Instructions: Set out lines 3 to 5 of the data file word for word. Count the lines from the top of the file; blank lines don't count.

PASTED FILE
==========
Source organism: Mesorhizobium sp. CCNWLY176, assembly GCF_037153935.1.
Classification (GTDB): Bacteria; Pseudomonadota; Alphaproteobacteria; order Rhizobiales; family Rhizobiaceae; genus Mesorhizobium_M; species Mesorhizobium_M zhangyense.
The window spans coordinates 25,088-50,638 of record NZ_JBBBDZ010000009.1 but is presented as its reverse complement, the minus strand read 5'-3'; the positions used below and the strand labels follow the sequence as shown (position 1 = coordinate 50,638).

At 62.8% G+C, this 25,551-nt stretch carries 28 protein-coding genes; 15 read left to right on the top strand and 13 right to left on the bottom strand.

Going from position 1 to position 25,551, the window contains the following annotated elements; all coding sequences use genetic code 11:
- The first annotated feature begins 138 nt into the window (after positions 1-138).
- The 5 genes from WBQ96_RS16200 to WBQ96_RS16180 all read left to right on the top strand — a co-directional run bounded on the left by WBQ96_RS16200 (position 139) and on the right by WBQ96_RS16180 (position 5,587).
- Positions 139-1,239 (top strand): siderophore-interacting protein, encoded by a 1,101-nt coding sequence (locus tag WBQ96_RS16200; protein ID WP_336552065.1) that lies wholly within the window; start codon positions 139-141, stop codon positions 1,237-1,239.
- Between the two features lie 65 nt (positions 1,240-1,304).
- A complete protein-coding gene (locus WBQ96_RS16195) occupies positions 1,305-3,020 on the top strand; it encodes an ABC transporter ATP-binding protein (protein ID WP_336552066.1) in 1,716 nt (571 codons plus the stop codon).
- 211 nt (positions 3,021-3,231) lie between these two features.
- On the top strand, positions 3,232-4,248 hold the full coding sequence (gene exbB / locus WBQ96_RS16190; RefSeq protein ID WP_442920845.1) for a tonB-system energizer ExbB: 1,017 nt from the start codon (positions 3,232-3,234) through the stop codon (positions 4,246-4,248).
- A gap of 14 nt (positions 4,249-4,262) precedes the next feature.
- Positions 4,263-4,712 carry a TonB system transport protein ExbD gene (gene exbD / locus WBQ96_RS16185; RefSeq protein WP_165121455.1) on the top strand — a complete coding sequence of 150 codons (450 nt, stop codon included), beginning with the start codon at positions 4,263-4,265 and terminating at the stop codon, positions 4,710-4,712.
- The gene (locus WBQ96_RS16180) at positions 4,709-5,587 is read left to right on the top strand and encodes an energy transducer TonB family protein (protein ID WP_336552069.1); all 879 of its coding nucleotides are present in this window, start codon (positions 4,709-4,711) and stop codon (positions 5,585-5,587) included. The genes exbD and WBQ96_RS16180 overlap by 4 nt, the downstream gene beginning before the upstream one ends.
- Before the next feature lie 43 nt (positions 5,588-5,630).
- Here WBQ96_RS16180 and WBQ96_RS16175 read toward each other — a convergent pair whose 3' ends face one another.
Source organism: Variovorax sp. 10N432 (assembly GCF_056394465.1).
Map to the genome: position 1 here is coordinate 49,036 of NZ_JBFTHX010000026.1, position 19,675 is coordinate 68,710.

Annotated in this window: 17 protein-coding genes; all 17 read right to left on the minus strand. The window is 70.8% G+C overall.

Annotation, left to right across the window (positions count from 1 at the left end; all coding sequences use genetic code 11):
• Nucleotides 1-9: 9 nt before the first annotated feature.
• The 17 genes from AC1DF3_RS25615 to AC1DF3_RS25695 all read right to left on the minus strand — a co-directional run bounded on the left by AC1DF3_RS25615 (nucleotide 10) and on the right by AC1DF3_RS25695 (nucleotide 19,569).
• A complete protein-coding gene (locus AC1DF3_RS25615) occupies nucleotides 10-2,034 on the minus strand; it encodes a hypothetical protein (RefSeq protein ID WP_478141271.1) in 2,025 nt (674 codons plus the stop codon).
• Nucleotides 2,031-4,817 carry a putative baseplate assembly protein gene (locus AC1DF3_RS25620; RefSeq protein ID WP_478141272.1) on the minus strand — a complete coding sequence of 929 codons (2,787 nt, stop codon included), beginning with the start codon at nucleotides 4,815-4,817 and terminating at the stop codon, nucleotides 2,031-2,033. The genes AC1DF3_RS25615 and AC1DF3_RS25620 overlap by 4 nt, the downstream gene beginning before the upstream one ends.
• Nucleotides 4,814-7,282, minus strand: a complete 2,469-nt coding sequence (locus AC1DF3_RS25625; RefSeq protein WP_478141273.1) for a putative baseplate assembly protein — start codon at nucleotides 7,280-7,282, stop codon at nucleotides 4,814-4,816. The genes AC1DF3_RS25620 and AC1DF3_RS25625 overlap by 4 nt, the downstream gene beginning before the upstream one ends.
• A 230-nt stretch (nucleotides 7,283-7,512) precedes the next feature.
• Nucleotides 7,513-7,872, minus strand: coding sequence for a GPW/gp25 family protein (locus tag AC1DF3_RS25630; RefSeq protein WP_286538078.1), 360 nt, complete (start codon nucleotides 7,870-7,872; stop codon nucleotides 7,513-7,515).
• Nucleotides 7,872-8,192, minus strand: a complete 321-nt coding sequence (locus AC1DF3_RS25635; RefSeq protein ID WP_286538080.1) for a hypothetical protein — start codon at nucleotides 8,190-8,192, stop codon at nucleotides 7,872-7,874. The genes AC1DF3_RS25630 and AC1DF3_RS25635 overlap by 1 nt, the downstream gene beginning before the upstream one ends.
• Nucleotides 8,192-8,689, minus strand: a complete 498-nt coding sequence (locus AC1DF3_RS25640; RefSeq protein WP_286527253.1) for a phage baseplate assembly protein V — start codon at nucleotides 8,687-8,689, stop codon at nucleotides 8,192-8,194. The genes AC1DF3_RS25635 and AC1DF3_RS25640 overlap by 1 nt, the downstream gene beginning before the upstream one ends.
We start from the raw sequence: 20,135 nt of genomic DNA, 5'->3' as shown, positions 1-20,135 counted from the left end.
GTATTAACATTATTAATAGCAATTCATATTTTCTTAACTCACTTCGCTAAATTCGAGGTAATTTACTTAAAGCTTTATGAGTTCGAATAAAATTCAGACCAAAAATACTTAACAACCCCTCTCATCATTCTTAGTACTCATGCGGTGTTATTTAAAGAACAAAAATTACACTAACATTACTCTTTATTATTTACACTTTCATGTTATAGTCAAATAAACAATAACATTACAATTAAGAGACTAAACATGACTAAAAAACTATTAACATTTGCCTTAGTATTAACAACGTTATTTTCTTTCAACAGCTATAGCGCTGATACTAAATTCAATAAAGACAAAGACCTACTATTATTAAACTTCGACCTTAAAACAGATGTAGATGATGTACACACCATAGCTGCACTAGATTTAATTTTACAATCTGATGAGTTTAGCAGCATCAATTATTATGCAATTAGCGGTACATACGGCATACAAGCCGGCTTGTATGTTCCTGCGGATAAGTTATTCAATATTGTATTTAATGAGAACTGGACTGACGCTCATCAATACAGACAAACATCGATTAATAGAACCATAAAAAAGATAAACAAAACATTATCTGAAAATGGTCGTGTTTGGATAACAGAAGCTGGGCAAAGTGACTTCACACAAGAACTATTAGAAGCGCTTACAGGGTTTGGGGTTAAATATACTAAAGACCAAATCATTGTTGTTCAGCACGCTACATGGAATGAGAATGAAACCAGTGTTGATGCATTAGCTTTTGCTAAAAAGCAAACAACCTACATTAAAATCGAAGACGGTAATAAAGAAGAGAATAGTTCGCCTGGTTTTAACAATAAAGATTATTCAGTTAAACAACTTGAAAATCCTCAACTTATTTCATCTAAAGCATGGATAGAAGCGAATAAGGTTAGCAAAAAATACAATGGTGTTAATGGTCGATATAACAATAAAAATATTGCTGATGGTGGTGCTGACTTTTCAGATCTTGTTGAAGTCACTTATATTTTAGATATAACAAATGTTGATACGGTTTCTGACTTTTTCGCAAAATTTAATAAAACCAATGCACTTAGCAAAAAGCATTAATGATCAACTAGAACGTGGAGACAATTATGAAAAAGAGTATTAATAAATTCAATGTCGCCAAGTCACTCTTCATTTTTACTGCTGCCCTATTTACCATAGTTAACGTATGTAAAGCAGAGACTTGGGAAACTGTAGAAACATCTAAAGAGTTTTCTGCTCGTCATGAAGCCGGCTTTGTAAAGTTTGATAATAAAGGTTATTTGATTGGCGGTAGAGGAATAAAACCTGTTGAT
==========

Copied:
The window spans coordinates 25,088-50,638 of record NZ_JBBBDZ010000009.1 but is presented as its reverse complement, the minus strand read 5'-3'; the positions used below and the strand labels follow the sequence as shown (position 1 = coordinate 50,638).

At 62.8% G+C, this 25,551-nt stretch carries 28 protein-coding genes; 15 read left to right on the top strand and 13 right to left on the bottom strand.

Going from position 1 to position 25,551, the window contains the following annotated elements; all coding sequences use genetic code 11: